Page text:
Sweeney Todd

History of Blood: The Striped Barber Pole

Typical London tourists, my daughters and I went to the “London Dungeon,” a popular tourist attraction, last Monday, on our last day in England. This dark and eerie theater/museum/thrill ride production walks you through medieval London and its various horrors of the time, from the Bubonic plague, to Jack the Ripper, to standard methods of imprisonment and torture. Not for the faint-hearted. Indeed, one daughter left after 5 minutes! The other gripped my hand throughout, and was amazed to learn that Jack the Ripper’s last victim was–Mary Kelly. Overall, the Dungeon was well done, theatrical, scary and even educational. And fun–I was selected from the crowd to take the stand in a medieval court, presided over by a judge in a powdered wig. Before I could be accused of anything, the moment the judge learned I was from America, he cried “Guilty!”, much to everyone’s amusement.

I took particular interest in the section on “Sweeney Todd,” the fictitious 19th century barber and serial killer, who was said to cut his victim’s throats, and even use the victims’ bodies to make meat pies. Despite this lurid account, I learned something new–in the Middle Ages, barbers also performed surgery. I looked at the barber pole. Did you ever wonder what the barber pole stood for?

The barber pole developed as a symbol of “bloodletting,” a standard treatment for just about anything. During this treatment, the barber would drain blood from the patient in the hopes that it would somehow cure the patient of whatever was making them ill. (You can see a decent portrayal of it in the 1995 movie “Sense and Sensibility”) The patient would grasp a pole to make veins stand out, the barber-surgeon would cut, and blood would pour into a basin. Afterward, blood-soaked bandages would be hung outside as advertisement. Twirled by the wind, they would form a red and white spiral pattern that was later adopted for painted poles. Later on, the bandages would be replaced by a wooden pole, with painted red and white stripes. Variations of the barber pole appeared in different countries, with some alternating a blue stripe with the red.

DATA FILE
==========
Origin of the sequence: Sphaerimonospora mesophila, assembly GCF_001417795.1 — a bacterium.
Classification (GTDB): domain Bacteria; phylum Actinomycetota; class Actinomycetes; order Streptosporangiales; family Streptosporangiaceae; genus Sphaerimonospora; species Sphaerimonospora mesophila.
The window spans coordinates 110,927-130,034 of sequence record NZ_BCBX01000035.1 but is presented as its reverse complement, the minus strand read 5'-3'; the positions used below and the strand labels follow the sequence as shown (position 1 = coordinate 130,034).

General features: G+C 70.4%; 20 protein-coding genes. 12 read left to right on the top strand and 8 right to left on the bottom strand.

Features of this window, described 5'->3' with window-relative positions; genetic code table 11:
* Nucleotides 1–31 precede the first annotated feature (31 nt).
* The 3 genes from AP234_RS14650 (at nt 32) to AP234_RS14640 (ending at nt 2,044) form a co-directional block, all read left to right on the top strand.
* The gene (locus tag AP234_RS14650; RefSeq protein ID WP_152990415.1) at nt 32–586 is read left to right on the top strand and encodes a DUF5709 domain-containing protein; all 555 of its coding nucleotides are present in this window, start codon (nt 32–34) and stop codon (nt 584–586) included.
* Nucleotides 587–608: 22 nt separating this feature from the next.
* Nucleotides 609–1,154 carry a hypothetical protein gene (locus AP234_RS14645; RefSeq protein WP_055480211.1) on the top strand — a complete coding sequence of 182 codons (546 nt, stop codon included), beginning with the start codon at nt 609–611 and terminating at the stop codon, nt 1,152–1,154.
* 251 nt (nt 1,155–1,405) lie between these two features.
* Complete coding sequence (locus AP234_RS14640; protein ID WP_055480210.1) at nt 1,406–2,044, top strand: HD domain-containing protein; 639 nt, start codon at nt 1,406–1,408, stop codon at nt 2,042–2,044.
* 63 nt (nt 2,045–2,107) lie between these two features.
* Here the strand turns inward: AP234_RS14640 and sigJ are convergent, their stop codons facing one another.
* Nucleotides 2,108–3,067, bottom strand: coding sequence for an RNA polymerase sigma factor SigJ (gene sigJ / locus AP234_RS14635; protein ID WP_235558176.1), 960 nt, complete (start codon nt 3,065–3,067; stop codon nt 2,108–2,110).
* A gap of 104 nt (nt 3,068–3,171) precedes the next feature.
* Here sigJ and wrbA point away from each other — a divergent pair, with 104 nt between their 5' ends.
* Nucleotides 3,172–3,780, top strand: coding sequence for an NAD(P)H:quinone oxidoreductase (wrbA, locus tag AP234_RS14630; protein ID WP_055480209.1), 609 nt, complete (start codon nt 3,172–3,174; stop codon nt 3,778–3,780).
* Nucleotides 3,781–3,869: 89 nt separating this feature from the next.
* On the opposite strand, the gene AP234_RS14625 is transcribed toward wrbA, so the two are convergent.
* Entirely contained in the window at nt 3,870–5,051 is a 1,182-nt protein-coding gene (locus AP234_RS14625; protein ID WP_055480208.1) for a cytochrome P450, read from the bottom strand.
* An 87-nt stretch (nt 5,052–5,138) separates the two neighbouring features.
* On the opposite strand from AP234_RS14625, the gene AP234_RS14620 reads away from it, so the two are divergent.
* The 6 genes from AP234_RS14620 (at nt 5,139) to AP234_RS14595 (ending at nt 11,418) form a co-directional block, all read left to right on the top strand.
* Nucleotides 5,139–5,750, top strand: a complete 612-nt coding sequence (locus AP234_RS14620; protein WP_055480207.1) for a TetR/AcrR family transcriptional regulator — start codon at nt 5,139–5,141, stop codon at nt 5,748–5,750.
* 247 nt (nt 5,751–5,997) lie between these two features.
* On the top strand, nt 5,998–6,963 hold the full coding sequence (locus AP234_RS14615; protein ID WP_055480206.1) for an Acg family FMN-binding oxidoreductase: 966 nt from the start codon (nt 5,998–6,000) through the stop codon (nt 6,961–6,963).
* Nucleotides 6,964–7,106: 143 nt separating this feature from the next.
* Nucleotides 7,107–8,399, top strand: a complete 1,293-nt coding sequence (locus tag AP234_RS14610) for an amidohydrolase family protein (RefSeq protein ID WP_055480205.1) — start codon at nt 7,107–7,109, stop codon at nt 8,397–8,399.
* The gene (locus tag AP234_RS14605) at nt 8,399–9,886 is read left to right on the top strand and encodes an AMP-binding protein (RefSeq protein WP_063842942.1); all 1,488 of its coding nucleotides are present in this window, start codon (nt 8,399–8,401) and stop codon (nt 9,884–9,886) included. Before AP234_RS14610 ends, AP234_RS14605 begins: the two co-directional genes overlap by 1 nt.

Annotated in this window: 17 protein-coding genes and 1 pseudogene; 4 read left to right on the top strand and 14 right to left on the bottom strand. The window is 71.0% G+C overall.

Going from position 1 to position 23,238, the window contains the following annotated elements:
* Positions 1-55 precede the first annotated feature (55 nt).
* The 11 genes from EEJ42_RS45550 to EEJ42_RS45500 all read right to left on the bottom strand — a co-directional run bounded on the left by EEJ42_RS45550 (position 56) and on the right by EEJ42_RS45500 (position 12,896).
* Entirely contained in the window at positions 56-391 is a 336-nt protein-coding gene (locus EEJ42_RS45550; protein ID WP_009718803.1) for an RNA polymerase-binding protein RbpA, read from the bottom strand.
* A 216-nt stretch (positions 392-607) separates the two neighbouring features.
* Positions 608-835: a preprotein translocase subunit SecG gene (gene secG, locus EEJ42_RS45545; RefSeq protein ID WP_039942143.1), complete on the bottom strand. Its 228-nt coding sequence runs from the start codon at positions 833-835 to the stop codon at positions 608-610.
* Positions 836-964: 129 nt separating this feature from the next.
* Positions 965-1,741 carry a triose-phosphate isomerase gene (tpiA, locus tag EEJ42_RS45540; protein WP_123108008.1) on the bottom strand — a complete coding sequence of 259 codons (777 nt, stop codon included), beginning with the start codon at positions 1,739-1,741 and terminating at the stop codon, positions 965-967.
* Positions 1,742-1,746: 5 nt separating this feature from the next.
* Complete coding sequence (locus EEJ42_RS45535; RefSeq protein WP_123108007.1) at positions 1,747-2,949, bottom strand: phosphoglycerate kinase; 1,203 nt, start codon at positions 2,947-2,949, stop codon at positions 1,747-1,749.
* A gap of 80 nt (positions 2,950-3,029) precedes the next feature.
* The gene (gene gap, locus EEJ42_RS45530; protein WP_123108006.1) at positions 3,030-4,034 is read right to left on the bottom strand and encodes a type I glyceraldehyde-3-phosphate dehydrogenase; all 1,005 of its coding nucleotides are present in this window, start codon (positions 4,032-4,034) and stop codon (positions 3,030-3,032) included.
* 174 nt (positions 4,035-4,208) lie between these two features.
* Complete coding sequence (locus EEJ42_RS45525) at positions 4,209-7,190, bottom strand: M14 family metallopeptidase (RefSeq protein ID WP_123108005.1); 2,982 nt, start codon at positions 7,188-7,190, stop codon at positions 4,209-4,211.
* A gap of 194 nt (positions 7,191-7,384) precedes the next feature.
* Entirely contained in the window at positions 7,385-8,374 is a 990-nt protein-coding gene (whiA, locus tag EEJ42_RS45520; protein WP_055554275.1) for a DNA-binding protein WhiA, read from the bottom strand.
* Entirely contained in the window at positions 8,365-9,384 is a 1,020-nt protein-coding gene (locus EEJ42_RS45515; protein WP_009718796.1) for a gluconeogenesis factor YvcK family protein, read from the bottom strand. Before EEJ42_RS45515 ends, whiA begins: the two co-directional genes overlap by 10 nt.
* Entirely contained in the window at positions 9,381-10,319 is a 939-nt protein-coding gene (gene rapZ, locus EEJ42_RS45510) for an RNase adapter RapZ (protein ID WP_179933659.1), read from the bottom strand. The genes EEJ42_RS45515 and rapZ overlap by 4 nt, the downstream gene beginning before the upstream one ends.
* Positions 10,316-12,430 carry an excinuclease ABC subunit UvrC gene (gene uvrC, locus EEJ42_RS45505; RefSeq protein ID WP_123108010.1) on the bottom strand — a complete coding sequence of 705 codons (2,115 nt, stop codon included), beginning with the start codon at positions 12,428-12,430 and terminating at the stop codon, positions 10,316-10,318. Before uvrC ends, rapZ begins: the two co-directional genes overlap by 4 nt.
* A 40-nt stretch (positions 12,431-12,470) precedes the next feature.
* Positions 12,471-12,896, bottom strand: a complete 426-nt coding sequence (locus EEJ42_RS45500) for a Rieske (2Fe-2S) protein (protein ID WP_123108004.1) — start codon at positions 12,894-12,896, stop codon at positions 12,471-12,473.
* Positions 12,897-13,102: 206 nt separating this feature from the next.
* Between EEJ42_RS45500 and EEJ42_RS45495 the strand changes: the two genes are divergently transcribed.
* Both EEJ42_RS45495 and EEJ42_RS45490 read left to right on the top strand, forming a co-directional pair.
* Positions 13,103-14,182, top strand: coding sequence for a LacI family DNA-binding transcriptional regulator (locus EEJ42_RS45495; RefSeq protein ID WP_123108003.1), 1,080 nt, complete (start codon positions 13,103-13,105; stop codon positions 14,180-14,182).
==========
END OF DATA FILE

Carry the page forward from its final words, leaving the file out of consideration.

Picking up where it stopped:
I guess I find anything to do with the history of blood–and hemophilia–interesting; London is certainly steeped in history of hemophilia, as mention of Queen Victoria, the most famous carrier of hemophilia and longest reigning monarch, is everywhere. And while the barber pole is recognized around the world, its days could be numbered. The William Marvy Company is the sole remaining manufacturer of barber poles in North America, and one web site notes that in recent years, the sale of spinning barber poles has dropped, because of fewer new barber shops and municipal restrictions on moving signs. You may have to visit the London Dungeon to get a glimpse of one someday!

HemaBlog Archives